AmÚricas / May-June 2001
By Larry Luxner
On Jan. 16, 1901, German immigrant JoŃo Gerdau opened a tiny nail factory in the southern Brazilian state of Rio Grande do Sul -- marking the birth of what would one day rank among Latin America's largest steelmakers.
This month, as Gerdau's heirs officially mark the company's 100th anniversary, Gerdau S.A. has much to celebrate.
Not only is it the world's largest nail manufacturer, the family-owned conglomerate also ranks as Brazil's largest producer of long steel products and steel shapes for construction. In 2000, the company reported consolidated gross revenues of $3.18 billion -- up 54% from the year before -- and net profits of $207.6 million. While CSN is the market leader in flat products, Gerdau has 50% of the domestic market in long steel products, with Brazil representing 60% of company sales by volume and 75% by dollar value.
Overall, Gerdau S.A. churned out 7.1 million tons of crude steel in 2000 -- 63% of that from its Brazilian operations and 37% of it coming from Gerdau's subsidiaries in Argentina, Canada, Chile, Uruguay and the United States.
"We like Gerdau very much," said Santander steel-industry analyst Rodrigo Marques in SŃo Paulo. "Their management team is pretty strong, and Gerdau has one of the best-defined long-term strategies of all Brazilian steelmakers in terms of where they'll be in the next five to 10 years."
President and CEO Jorge Gerdau Johannpeter, a fourth-generation steelmaker, says he's proud of what he calls the "strong professionalism" that has characterized his family business since it began life as Companhia Fßbrica de Pregos Pontas de Paris.
"I started at Gerdau when I was 18 years old, studying at night and working during the day so I could learn the business from top to bottom," said the executive, switching easily between Portuguese and German-accented English. "At that time, our capacity was 60,000 tons a year. Now we have a capacity of 7.5 million tons."
Gerdau, 63, runs the company along with brothers Frederico, Klaus and Germano, Together, they employ 12,500 people worldwide, including 8,500 workers in 10 steel mills throughout Brazil.
A visit to one of them, Gerdau Ašos Finos Piratini, showed some 1,050 workers manufacturing rolled, forged and cold-finished steel products, with 95% of production going for the internal market and the remaining 5% exported to Argentina and other Mercosur countries.
Francisco Deppermann Fortes, the plant's human resources manager, says the factory was established by the State of Rio Grande do Sul in 1961, but didn't begin production until 1973. By 1990, the steel mill was losing $1 million a month, and two years later, Gerdau bought it in a privatization auction for $107.4 million -- more than 150% above the minimum bid. Since then, the company has poured an additional $150 million into the sprawling plant, which is located in Charqueadas, a 45-minute drive from Gerdau headquarters in P˘rto Alegre.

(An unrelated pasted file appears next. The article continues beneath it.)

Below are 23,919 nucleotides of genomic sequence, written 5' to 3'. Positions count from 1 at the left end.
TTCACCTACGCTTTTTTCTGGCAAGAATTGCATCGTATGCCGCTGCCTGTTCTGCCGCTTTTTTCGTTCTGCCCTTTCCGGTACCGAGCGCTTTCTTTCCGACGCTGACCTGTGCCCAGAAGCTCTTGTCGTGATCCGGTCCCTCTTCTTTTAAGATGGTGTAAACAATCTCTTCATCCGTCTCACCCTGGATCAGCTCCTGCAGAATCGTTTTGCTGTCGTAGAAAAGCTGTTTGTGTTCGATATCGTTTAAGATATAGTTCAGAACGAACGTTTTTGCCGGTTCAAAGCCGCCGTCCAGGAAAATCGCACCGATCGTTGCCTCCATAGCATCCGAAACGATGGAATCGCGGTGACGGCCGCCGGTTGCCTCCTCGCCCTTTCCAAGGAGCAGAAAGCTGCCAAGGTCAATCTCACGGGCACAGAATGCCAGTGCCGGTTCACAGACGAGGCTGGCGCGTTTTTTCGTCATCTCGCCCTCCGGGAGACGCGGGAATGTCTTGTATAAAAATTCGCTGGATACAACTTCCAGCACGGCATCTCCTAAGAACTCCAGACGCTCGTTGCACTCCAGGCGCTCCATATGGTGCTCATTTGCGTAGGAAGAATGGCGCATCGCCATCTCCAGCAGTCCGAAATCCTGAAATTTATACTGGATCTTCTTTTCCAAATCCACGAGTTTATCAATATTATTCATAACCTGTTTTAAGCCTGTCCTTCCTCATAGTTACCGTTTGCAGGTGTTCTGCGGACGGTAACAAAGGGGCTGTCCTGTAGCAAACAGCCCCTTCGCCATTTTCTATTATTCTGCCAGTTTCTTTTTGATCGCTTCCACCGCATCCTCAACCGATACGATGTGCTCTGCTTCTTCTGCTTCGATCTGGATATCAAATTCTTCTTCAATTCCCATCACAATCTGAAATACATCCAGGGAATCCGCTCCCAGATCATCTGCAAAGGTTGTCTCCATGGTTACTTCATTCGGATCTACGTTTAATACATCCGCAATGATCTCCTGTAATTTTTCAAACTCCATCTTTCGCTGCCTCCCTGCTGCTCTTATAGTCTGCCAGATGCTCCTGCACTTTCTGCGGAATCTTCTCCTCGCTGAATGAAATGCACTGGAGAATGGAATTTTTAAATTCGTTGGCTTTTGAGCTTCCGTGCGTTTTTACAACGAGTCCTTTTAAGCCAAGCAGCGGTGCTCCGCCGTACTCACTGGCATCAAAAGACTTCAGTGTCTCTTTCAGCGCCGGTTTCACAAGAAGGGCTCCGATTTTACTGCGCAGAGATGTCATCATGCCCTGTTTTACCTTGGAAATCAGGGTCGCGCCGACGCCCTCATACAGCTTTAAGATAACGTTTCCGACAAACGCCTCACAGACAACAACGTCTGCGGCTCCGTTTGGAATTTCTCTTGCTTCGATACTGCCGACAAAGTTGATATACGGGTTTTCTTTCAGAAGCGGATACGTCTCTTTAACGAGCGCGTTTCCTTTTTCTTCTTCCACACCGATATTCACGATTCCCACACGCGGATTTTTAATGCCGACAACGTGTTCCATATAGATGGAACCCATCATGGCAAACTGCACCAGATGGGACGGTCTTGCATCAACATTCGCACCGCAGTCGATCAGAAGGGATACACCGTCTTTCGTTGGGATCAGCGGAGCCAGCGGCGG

"When the state owned this factory, there were 2,000 workers. Gerdau cut employment in half and now produces double the amount of steel," says Deppermann. "Since 1992, our productivity has jumped from 70 to 271 tons per employee per year."
Yet Ašos Finos Piratini is unique within the Gerdau group in that 75% of its production is destined for Brazil's booming auto industry. Overall, 60% of total company sales go to the domestic construction industry, another 30% for the auto industry and other industrial customers, and the remaining 10% for agribusiness. Interestingly, Gerdau also has its hand in forestry and cattle, though such ventures account for less than 2.5% of total company revenues.
"Early on, we began to be concerned about globalization," said the CEO. "We saw before the others that Brazil would soon open its economy, and that this would allow us to develop our capacity."
Gerdau, who's also vice-president of the Instituto Brasileiro de Siderurgia, a trade industry lobby, predicts Brazil's steel industry will receive investments of $12 billion between now and 2007, boosting installed capacity to 40 million tons per year. During 2001 alone, domestic demand for steel should jump by 6-7%, well beyond the year's projected GDP growth of 4.5%.
At the same time, Gerdau is pursuing opportunities outside of Brazil. Since 1980, when it purchased Sider˙rugica Laisa S.A. in Uruguay, Gerdau has raised its profile throughout the Americas. At present, it owns 100% of Canada's Courtice Steel Inc. and Manitoba Rolling Mills; 100% of Chile's Sider˙rgica AZA; 73% of Argentina's Sipsa; 38% of another Argentine company, Sipar, and 75% of Florida-based AmeriSteel -- the second-largest U.S. producer of concrete reinforcing bars and third in bars and profiles.
About the only thing that concerns Gerdau is how long its stretch of good luck will last. "Two years ago, we ranked 46th among international steel producers. Today we are 25th," said the boss. "Even though we have a good position domestically, there are lots of mergers in the steel industry. We must be in a better position to compete internationally."